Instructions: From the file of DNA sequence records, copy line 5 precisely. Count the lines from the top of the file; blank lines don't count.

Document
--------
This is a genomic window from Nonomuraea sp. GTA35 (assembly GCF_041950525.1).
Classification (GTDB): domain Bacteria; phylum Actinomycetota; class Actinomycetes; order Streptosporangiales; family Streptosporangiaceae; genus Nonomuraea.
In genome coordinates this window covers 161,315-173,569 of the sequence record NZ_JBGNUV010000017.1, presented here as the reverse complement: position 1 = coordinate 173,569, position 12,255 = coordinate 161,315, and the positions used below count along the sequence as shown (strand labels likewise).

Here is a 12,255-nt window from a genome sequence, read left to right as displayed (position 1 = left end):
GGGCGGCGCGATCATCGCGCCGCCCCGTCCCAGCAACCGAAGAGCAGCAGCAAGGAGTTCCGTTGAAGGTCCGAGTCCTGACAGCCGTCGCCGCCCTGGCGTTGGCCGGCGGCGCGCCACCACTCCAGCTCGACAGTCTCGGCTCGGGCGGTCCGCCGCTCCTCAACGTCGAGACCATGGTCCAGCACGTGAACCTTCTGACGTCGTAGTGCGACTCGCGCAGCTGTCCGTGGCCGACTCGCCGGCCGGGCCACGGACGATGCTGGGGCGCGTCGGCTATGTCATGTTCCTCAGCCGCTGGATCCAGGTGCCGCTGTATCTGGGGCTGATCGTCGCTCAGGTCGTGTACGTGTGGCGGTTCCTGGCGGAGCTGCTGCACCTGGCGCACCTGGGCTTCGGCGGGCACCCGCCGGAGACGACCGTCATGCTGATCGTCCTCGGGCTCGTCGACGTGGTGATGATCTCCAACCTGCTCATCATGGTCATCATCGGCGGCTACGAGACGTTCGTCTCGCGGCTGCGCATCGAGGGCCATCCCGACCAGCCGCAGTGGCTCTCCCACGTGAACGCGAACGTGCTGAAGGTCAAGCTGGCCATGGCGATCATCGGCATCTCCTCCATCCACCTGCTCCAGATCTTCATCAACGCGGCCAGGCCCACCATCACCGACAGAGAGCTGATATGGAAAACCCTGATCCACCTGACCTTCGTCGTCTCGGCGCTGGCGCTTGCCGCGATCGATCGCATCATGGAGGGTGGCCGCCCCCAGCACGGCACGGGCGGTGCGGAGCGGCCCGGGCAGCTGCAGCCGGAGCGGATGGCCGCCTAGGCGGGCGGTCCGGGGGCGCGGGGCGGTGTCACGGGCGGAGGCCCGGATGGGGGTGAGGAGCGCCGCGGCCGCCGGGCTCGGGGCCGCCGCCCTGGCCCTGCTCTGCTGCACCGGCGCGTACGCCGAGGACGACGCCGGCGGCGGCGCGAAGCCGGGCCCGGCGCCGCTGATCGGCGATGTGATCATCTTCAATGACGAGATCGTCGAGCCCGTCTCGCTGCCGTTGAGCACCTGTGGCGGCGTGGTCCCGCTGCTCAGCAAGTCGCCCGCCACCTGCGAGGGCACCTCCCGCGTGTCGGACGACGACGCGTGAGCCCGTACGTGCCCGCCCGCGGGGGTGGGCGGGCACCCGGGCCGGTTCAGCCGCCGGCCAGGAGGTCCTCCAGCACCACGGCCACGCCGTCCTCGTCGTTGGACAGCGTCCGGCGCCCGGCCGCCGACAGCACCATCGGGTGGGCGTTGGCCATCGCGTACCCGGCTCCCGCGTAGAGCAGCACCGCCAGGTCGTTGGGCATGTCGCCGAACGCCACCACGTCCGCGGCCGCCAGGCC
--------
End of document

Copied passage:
GGGCGGCGCGATCATCGCGCCGCCCCGTCCCAGCAACCGAAGAGCAGCAGCAAGGAGTTCCGTTGAAGGTCCGAGTCCTGACAGCCGTCGCCGCCCTGGCGTTGGCCGGCGGCGCGCCACCACTCCAGCTCGACAGTCTCGGCTCGGGCGGTCCGCCGCTCCTCAACGTCGAGACCATGGTCCAGCACGTGAACCTTCTGACGTCGTAGTGCGACTCGCGCAGCTGTCCGTGGCCGACTCGCCGGCCGGGCCACGGACGATGCTGGGGCGCGTCGGCTATGTCATGTTCCTCAGCCGCTGGATCCAGGTGCCGCTGTATCTGGGGCTGATCGTCGCTCAGGTCGTGTACGTGTGGCGGTTCCTGGCGGAGCTGCTGCACCTGGCGCACCTGGGCTTCGGCGGGCACCCGCCGGAGACGACCGTCATGCTGATCGTCCTCGGGCTCGTCGACGTGGTGATGATCTCCAACCTGCTCATCATGGTCATCATCGGCGGCTACGAGACGTTCGTCTCGCGGCTGCGCATCGAGGGCCATCCCGACCAGCCGCAGTGGCTCTCCCACGTGAACGCGAACGTGCTGAAGGTCAAGCTGGCCATGGCGATCATCGGCATCTCCTCCATCCACCTGCTCCAGATCTTCATCAACGCGGCCAGGCCCACCATCACCGACAGAGAGCTGATATGGAAAACCCTGATCCACCTGACCTTCGTCGTCTCGGCGCTGGCGCTTGCCGCGATCGATCGCATCATGGAGGGTGGCCGCCCCCAGCACGGCACGGGCGGTGCGGAGCGGCCCGGGCAGCTGCAGCCGGAGCGGATGGCCGCCTAGGCGGGCGGTCCGGGGGCGCGGGGCGGTGTCACGGGCGGAGGCCCGGATGGGGGTGAGGAGCGCCGCGGCCGCCGGGCTCGGGGCCGCCGCCCTGGCCCTGCTCTGCTGCACCGGCGCGTACGCCGAGGACGACGCCGGCGGCGGCGCGAAGCCGGGCCCGGCGCCGCTGATCGGCGATGTGATCATCTTCAATGACGAGATCGTCGAGCCCGTCTCGCTGCCGTTGAGCACCTGTGGCGGCGTGGTCCCGCTGCTCAGCAAGTCGCCCGCCACCTGCGAGGGCACCTCCCGCGTGTCGGACGACGACGCGTGAGCCCGTACGTGCCCGCCCGCGGGGGTGGGCGGGCACCCGGGCCGGTTCAGCCGCCGGCCAGGAGGTCCTCCAGCACCACGGCCACGCCGTCCTCGTCGTTGGACAGCGTCCGGCGCCCGGCCGCCGACAGCACCATCGGGTGGGCGTTGGCCATCGCGTACCCGGCTCCCGCGTAGAGCAGCACCGCCAGGTCGTTGGGCATGTCGCCGAACGCCACCACGTCCGCGGCCGCCAGGCC